The Challenge

There is a critical need to deliver advanced electronic, optical, magnetic and spintronic technologies which offer a step-change in performance in terms of both functionality and efficiency. Doing so would impact all aspects of modern life, from communication to healthcare and beyond.

To date, the almost universal approach has been to scale down the size of devices to increase functional density (Moore’s law). As we approach the nanoscale, quantum effects emerge and, more critically, the heat generated due to the inefficiency of devices fundamentally compromises current device performance. To address this, and utilise the presence of quantum effects as an advantage, we need to develop new technologies which will require new materials with highly tuned and controllable properties.

The research in the NAME Programme Grant will make major steps in addressing the following materials challenges:

Spintronic systems engineering Can we develop integrated systems incorporating spin injection, valves, repeaters and gain, extending spin systems from nanometre length scales to microns?

Phononic systems engineering – Can we deliver bespoke doping in periodic systems to yield super- efficient light-matter interactions and enable wave-engineering of phonons?

Topological insulator systems Can we develop systems in which topological states are defined, modi- fied and controlled in 2D or 3D interacting networks?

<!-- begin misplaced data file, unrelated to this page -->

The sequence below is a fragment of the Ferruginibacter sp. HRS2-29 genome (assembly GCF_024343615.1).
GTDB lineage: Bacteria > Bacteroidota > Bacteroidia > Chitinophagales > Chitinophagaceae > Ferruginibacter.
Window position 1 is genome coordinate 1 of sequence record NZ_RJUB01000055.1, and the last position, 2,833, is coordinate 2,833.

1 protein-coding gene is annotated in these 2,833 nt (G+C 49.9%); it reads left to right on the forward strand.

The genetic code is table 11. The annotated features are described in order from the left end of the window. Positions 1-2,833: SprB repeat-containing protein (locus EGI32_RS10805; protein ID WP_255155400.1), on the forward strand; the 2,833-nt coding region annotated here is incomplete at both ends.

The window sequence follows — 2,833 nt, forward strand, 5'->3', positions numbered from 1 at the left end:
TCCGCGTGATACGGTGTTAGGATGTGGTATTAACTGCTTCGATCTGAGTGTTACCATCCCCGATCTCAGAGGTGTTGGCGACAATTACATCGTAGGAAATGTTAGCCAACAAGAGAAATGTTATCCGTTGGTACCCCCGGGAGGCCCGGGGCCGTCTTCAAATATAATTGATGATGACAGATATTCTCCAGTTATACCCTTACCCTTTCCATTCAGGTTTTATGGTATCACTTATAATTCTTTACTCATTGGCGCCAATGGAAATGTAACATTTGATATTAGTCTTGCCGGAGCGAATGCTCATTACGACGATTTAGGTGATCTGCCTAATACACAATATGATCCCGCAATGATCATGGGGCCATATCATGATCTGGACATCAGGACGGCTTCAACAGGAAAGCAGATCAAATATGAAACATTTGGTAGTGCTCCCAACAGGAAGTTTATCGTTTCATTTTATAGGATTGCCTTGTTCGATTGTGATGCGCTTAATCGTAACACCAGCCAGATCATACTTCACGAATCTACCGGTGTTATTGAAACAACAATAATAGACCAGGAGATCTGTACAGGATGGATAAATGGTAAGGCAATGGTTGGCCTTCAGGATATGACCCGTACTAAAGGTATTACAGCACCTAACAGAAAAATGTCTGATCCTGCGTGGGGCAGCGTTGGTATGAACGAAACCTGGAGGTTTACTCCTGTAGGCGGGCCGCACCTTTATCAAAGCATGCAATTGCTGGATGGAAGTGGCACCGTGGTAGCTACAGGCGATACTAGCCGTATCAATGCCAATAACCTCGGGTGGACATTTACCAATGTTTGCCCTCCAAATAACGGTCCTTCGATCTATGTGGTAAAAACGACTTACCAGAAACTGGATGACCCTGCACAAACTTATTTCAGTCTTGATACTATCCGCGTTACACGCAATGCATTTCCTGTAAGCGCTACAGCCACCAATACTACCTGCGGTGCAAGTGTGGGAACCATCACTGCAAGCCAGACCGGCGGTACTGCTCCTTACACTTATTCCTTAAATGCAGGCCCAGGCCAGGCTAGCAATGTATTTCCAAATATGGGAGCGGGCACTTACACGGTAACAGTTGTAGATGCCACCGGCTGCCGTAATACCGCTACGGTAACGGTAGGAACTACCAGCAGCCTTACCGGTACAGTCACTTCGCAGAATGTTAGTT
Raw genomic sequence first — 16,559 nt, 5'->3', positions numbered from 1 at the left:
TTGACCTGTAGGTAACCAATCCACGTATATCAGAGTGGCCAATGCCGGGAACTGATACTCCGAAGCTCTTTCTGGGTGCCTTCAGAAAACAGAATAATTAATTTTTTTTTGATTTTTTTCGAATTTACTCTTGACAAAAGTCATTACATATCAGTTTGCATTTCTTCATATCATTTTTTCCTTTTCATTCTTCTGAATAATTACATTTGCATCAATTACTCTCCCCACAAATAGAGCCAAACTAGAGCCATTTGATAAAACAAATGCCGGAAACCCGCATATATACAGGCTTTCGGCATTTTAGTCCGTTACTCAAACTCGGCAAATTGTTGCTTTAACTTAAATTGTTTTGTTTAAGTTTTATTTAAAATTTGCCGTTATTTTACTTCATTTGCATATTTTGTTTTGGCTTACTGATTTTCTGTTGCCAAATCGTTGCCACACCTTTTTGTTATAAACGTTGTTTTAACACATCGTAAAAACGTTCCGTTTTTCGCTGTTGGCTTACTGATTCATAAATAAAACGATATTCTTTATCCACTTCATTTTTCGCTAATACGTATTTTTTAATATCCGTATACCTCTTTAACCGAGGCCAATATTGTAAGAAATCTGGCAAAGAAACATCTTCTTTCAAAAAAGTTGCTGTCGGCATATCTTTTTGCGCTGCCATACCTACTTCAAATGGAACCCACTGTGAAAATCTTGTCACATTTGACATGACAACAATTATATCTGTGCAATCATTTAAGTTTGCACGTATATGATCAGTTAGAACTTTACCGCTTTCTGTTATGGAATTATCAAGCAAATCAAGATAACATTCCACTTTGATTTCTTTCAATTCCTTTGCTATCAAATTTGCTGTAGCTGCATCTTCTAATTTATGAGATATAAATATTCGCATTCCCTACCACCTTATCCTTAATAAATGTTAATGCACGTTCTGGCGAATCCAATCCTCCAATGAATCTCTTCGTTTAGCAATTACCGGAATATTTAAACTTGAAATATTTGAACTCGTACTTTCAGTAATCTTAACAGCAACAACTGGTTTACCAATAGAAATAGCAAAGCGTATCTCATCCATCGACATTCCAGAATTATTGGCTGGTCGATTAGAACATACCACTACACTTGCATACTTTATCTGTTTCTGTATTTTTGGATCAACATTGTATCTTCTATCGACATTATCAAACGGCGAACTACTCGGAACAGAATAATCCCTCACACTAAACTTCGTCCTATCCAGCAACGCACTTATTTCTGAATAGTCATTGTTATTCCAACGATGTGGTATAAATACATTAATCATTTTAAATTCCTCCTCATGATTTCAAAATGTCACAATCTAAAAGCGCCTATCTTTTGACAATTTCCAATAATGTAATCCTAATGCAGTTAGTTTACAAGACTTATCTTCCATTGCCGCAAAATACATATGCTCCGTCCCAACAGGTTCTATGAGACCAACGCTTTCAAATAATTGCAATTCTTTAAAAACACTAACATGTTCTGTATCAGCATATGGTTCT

Engineering materials for quantum technologies Can we develop scalable arrays of impurity centres in systems engineered to ensure long quantum coherence times?

Our Approach

NAME focuses on four areas of materials science and engineering.

  • Capability development: Optimising and extending the capabilities of the Platform for Nanoscale Advanced Materials Engineering (P-NAME) for nanoscale doping.
  • Nanoscale photonics: Highly-targeted doping of photonic systems to provide new enhanced or modified optical electronic or magnetic functionality.
  • Engineering energy: Enabling the development of devices and technologies that have intrinsic low-power operation.
  • Materials for quantum technologies: Advancing the development of topological materials and defect/vacancy centres in solid state systems.

Augmenting P-NAME and capabilities in thin-film materials deposition will be applied to develop a new generation of photonic devices, energy efficient technologies and will allow for the manipulation of specific defects to develop quantum devices. 

Diagram showing links between work packages. Work Package 1 is underpinning capability and development, which links to work package 2 on nanoscale photonics, work package 3 on engineering energy and work package 4 on materials for quantum technologies. Work packages 2, 3 and 4 also link together and all feed into work package 5, which is impact and coordination.